9. Well then I think ol’ TFT needs to be a bit more gracious in his so-called forthcoming rebuttal which he is holding over my head in an apparent attempt to induce fear and trembling on my part. If he commented on your blog that led to an ah-ha for you that has caused you to come to my blog and confirm something of mine, that sounds like a big happy circle to me that he is trying to turn into a square. Not gonna happen, TFT. :)

  10. separate classes are good to understand the basic arguments, logic, and structures behind the subject. so i agree with TfT there (i like that configuration!).

    but as you study the subjects the more you’ll blend them and blend them in a way that represents a deep understanding… not a passing knowledge. a passing knowledge got us in trouble in so many ways…. we had a passing knowledge of the culture and structure of Iraq and Afghanistan, so when the USA came in with the passing knowledge.. well.. it’s cost a lot of lives to get a deeper knowledge we should have had at the start… plus if we had a deeper knowledge we wouldn’t be there in the first place!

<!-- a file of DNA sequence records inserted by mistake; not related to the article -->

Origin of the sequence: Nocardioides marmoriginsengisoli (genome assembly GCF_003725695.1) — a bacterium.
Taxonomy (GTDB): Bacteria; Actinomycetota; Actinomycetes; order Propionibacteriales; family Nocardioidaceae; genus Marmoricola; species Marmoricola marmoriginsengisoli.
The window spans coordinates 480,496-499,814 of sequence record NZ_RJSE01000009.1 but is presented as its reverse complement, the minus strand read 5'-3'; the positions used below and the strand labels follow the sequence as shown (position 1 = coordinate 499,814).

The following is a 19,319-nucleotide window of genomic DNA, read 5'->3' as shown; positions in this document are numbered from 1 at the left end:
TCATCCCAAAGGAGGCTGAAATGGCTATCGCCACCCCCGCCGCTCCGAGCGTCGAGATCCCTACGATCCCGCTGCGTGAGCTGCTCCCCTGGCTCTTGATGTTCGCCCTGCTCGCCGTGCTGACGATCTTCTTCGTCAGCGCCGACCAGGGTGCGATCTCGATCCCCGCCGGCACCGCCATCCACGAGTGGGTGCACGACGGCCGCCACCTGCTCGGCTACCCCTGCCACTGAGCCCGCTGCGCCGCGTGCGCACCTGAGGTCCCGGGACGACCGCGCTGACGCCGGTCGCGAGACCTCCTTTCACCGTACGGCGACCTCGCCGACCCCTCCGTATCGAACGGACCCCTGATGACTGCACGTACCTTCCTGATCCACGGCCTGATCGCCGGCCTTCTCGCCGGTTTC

sorry to take it to politikz, but it was the best metaphor i could think up on short notice ;-)

  11. Doug, just a small point to think about. Using the word “literal” in relationship to the Bible is notoriously sticky. I think I know what you mean when you use the word.

    I would suggest using the word historical vs. metaphorical/figurative when discussing the early part of Genesis.

  12. I’m a bit lost. You say you agree with TFT, Luke, but then you agree with both of us in your comment by essentially stating that yeah, they need to be separate sometimes and then they need to be blended sometimes. So it seems like you agree with TFT. You also agree with me. I agree with TFT too I just think he was taking my post too far. ATTR seems to agree with TFT and with me too. And I agree with Luke. That is quite a bit of agreement flying around the horn. The world must be coming to an end.